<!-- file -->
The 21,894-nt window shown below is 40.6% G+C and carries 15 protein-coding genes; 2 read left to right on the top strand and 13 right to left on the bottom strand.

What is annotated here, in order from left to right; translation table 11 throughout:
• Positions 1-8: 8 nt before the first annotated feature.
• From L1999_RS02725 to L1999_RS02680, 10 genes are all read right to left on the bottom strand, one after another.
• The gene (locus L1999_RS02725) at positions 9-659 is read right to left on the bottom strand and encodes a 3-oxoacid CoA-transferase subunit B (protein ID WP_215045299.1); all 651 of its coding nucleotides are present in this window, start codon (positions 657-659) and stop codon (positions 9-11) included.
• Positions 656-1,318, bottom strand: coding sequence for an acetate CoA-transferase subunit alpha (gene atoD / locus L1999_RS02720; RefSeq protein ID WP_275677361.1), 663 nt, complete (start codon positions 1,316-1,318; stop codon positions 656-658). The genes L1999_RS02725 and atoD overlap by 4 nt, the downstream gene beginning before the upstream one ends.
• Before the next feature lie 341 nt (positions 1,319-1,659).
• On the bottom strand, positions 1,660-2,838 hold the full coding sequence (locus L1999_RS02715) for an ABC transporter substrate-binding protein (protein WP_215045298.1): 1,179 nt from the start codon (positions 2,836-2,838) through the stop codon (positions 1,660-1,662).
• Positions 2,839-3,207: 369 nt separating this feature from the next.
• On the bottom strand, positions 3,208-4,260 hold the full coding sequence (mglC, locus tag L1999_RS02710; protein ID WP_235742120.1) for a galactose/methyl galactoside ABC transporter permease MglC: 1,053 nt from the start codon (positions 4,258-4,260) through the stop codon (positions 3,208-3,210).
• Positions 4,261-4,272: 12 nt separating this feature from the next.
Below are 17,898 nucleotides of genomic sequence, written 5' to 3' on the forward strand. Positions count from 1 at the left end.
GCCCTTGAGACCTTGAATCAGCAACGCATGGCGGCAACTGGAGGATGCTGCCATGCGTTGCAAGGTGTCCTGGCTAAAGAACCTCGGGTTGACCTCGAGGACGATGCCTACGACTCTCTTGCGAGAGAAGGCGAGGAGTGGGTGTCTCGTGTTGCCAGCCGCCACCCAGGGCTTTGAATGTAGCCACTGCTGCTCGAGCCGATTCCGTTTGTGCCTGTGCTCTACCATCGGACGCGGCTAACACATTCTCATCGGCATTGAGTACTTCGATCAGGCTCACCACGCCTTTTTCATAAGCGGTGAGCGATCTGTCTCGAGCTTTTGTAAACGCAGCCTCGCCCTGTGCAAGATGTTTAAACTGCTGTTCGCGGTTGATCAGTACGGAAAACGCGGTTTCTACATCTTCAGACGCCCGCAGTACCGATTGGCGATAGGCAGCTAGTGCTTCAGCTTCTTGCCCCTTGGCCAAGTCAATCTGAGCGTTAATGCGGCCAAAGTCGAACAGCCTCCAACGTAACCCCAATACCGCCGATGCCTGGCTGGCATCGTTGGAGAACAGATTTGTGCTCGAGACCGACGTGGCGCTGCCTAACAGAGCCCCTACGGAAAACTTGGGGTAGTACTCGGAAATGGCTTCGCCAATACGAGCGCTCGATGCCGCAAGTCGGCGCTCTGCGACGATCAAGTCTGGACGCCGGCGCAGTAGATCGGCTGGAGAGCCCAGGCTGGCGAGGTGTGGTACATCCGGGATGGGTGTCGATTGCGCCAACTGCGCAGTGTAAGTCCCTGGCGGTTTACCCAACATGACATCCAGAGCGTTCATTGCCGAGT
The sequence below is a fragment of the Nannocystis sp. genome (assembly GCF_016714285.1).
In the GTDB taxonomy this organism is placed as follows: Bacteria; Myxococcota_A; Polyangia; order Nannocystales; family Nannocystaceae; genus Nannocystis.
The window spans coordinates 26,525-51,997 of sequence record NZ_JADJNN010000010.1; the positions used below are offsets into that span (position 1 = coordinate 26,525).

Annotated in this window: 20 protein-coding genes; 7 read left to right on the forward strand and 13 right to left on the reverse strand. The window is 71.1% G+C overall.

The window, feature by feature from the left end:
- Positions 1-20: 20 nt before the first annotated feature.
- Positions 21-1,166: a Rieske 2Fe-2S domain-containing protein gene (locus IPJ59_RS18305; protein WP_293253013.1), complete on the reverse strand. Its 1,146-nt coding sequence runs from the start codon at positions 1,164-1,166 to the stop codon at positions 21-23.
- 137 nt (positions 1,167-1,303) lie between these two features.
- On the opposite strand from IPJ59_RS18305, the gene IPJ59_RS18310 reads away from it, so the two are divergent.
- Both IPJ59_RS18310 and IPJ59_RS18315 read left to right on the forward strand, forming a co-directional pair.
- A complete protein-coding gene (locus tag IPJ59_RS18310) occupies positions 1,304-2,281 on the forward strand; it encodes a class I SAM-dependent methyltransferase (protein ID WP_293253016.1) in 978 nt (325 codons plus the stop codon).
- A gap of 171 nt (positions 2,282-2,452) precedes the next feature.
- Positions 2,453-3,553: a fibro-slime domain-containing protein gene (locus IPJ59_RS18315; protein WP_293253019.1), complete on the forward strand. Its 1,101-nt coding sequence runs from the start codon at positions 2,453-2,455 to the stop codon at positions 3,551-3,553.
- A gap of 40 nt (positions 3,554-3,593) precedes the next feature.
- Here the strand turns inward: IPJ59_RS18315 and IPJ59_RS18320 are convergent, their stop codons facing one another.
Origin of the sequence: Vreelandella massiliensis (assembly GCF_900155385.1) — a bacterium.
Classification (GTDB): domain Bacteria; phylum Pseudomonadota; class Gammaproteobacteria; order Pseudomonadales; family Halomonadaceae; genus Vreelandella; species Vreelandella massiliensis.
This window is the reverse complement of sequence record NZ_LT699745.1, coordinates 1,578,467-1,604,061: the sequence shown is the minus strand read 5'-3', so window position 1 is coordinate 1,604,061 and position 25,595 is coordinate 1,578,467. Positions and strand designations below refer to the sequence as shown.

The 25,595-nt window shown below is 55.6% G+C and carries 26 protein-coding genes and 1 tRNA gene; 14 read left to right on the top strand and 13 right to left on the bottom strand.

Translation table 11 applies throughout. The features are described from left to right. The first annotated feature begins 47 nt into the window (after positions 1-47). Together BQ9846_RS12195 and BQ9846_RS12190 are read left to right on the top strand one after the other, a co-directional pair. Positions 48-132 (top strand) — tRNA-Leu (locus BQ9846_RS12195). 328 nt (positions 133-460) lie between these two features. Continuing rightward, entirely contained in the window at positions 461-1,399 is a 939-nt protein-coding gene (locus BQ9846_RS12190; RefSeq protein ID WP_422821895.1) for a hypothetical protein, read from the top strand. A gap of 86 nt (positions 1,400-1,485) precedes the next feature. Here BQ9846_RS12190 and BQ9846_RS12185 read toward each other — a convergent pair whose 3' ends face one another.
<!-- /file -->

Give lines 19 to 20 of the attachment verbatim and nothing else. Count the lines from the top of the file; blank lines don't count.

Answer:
- Positions 1-20: 20 nt before the first annotated feature.
- Positions 21-1,166: a Rieske 2Fe-2S domain-containing protein gene (locus IPJ59_RS18305; protein WP_293253013.1), complete on the reverse strand. Its 1,146-nt coding sequence runs from the start codon at positions 1,164-1,166 to the stop codon at positions 21-23.